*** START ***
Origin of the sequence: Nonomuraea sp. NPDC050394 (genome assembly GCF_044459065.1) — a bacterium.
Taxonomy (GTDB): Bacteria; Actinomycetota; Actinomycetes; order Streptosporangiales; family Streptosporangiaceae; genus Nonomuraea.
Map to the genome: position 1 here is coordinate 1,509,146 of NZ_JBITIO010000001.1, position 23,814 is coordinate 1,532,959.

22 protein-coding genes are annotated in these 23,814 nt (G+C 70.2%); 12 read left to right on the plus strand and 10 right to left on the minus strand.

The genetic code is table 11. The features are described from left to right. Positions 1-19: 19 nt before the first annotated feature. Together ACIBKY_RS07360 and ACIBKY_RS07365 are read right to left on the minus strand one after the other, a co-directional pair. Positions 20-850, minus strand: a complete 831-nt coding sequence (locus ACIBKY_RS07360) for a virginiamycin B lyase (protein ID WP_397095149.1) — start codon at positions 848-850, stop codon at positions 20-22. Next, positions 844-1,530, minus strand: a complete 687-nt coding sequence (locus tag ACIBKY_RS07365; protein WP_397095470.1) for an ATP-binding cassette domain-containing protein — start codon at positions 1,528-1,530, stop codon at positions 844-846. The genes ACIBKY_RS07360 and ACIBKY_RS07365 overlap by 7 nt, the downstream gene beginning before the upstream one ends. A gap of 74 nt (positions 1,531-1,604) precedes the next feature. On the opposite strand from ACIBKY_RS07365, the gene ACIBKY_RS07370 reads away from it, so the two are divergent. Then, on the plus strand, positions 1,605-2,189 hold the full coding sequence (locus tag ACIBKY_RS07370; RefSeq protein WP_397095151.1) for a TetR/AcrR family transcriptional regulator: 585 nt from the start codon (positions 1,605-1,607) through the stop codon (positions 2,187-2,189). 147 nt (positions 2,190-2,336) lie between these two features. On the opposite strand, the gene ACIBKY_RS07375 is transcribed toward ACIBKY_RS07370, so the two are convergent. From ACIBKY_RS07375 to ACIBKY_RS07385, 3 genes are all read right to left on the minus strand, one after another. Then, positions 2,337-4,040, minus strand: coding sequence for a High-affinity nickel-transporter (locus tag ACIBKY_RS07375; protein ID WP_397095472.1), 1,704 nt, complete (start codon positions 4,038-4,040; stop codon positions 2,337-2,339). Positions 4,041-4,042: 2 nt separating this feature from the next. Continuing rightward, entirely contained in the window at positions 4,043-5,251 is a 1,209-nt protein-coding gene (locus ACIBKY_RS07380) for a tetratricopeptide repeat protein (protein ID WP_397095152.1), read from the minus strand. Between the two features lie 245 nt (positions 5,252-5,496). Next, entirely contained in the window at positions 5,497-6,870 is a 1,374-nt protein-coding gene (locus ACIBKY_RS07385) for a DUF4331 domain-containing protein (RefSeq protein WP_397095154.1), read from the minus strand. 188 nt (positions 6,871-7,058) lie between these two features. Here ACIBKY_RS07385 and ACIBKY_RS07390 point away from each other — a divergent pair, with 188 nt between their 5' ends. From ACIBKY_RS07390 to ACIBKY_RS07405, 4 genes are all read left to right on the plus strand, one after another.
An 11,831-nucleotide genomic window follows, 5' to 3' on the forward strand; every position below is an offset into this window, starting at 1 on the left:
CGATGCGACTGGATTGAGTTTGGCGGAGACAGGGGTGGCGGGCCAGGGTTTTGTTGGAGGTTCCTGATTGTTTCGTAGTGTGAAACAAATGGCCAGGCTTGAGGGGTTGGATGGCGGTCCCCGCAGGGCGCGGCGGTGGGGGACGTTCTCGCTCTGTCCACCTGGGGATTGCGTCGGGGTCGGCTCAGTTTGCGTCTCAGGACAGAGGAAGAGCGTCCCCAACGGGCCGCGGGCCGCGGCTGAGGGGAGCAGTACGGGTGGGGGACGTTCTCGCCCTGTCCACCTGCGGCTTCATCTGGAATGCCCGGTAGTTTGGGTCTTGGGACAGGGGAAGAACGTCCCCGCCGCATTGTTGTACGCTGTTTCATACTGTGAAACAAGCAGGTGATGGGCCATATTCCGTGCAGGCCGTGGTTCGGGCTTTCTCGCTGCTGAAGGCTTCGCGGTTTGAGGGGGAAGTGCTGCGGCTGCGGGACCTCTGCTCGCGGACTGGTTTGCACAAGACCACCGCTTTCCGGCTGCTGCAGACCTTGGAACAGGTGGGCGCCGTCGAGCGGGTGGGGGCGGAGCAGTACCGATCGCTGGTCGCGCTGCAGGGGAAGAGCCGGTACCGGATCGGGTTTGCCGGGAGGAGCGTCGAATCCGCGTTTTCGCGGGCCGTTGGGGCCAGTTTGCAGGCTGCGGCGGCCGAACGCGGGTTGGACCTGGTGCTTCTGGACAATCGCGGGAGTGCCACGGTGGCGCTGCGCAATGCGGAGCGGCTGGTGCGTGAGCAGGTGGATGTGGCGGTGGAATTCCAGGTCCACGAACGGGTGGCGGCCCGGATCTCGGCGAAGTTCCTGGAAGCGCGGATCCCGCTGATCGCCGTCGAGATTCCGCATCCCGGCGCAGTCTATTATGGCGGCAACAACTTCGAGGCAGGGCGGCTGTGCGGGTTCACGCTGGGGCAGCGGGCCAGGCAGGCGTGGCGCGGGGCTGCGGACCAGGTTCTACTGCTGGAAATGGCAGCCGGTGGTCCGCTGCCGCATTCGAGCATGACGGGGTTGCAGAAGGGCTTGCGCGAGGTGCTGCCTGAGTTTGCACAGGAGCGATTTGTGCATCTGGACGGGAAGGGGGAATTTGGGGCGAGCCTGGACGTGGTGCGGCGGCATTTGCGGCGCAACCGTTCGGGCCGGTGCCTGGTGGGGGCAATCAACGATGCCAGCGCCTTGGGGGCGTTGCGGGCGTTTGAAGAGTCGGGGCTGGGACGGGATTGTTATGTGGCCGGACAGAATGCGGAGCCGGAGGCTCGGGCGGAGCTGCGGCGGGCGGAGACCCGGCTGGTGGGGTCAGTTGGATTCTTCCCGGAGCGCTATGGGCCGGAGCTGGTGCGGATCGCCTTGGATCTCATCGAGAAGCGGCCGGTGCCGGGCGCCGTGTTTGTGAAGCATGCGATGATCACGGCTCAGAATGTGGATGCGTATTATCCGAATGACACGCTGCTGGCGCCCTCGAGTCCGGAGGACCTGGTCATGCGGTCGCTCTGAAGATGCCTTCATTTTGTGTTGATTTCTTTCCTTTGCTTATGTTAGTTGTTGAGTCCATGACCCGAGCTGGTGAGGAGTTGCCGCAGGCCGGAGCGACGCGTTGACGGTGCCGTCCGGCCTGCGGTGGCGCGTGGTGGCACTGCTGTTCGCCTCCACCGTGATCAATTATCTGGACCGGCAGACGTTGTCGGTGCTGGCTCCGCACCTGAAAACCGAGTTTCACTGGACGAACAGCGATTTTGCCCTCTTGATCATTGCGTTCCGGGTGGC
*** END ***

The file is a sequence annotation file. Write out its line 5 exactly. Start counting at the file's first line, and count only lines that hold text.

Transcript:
The genetic code is table 11. The features are described from left to right. Positions 1-19: 19 nt before the first annotated feature. Together ACIBKY_RS07360 and ACIBKY_RS07365 are read right to left on the minus strand one after the other, a co-directional pair. Positions 20-850, minus strand: a complete 831-nt coding sequence (locus ACIBKY_RS07360) for a virginiamycin B lyase (protein ID WP_397095149.1) — start codon at positions 848-850, stop codon at positions 20-22. Next, positions 844-1,530, minus strand: a complete 687-nt coding sequence (locus tag ACIBKY_RS07365; protein WP_397095470.1) for an ATP-binding cassette domain-containing protein — start codon at positions 1,528-1,530, stop codon at positions 844-846. The genes ACIBKY_RS07360 and ACIBKY_RS07365 overlap by 7 nt, the downstream gene beginning before the upstream one ends. A gap of 74 nt (positions 1,531-1,604) precedes the next feature. On the opposite strand from ACIBKY_RS07365, the gene ACIBKY_RS07370 reads away from it, so the two are divergent. Then, on the plus strand, positions 1,605-2,189 hold the full coding sequence (locus tag ACIBKY_RS07370; RefSeq protein WP_397095151.1) for a TetR/AcrR family transcriptional regulator: 585 nt from the start codon (positions 1,605-1,607) through the stop codon (positions 2,187-2,189). 147 nt (positions 2,190-2,336) lie between these two features. On the opposite strand, the gene ACIBKY_RS07375 is transcribed toward ACIBKY_RS07370, so the two are convergent. From ACIBKY_RS07375 to ACIBKY_RS07385, 3 genes are all read right to left on the minus strand, one after another. Then, positions 2,337-4,040, minus strand: coding sequence for a High-affinity nickel-transporter (locus tag ACIBKY_RS07375; protein ID WP_397095472.1), 1,704 nt, complete (start codon positions 4,038-4,040; stop codon positions 2,337-2,339). Positions 4,041-4,042: 2 nt separating this feature from the next. Continuing rightward, entirely contained in the window at positions 4,043-5,251 is a 1,209-nt protein-coding gene (locus ACIBKY_RS07380) for a tetratricopeptide repeat protein (protein ID WP_397095152.1), read from the minus strand. Between the two features lie 245 nt (positions 5,252-5,496). Next, entirely contained in the window at positions 5,497-6,870 is a 1,374-nt protein-coding gene (locus ACIBKY_RS07385) for a DUF4331 domain-containing protein (RefSeq protein WP_397095154.1), read from the minus strand. 188 nt (positions 6,871-7,058) lie between these two features. Here ACIBKY_RS07385 and ACIBKY_RS07390 point away from each other — a divergent pair, with 188 nt between their 5' ends. From ACIBKY_RS07390 to ACIBKY_RS07405, 4 genes are all read left to right on the plus strand, one after another.